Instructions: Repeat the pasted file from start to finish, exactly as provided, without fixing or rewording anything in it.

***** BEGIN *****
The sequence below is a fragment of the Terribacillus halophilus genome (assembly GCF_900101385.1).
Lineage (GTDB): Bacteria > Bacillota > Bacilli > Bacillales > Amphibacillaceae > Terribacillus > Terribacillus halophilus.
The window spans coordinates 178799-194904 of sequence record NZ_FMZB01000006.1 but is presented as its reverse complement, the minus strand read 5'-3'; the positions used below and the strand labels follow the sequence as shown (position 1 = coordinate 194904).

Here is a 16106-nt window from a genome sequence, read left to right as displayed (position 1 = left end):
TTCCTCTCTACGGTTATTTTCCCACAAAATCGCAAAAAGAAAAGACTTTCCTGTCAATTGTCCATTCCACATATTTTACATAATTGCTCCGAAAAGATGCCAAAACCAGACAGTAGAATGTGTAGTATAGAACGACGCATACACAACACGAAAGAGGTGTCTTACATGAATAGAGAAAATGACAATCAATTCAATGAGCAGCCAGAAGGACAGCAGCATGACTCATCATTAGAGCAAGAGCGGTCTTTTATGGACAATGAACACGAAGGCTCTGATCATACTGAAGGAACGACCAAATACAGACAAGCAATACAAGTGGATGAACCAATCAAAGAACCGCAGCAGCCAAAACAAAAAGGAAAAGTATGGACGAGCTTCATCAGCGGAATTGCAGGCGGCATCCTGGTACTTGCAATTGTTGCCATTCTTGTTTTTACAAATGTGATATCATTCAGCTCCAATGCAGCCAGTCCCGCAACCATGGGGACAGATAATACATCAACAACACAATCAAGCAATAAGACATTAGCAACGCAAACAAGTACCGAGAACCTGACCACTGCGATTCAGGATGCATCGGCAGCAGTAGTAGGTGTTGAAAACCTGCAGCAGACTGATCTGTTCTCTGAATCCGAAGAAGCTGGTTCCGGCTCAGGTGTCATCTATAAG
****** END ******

The sequence below is a fragment of the Terribacillus halophilus genome (assembly GCF_900101385.1).
Lineage (GTDB): Bacteria > Bacillota > Bacilli > Bacillales > Amphibacillaceae > Terribacillus > Terribacillus halophilus.
The window spans coordinates 178799-194904 of sequence record NZ_FMZB01000006.1 but is presented as its reverse complement, the minus strand read 5'-3'; the positions used below and the strand labels follow the sequence as shown (position 1 = coordinate 194904).

Here is a 16106-nt window from a genome sequence, read left to right as displayed (position 1 = left end):
TTCCTCTCTACGGTTATTTTCCCACAAAATCGCAAAAAGAAAAGACTTTCCTGTCAATTGTCCATTCCACATATTTTACATAATTGCTCCGAAAAGATGCCAAAACCAGACAGTAGAATGTGTAGTATAGAACGACGCATACACAACACGAAAGAGGTGTCTTACATGAATAGAGAAAATGACAATCAATTCAATGAGCAGCCAGAAGGACAGCAGCATGACTCATCATTAGAGCAAGAGCGGTCTTTTATGGACAATGAACACGAAGGCTCTGATCATACTGAAGGAACGACCAAATACAGACAAGCAATACAAGTGGATGAACCAATCAAAGAACCGCAGCAGCCAAAACAAAAAGGAAAAGTATGGACGAGCTTCATCAGCGGAATTGCAGGCGGCATCCTGGTACTTGCAATTGTTGCCATTCTTGTTTTTACAAATGTGATATCATTCAGCTCCAATGCAGCCAGTCCCGCAACCATGGGGACAGATAATACATCAACAACACAATCAAGCAATAAGACATTAGCAACGCAAACAAGTACCGAGAACCTGACCACTGCGATTCAGGATGCATCGGCAGCAGTAGTAGGTGTTGAAAACCTGCAGCAGACTGATCTGTTCTCTGAATCCGAAGAAGCTGGTTCCGGCTCAGGTGTCATCTATAAG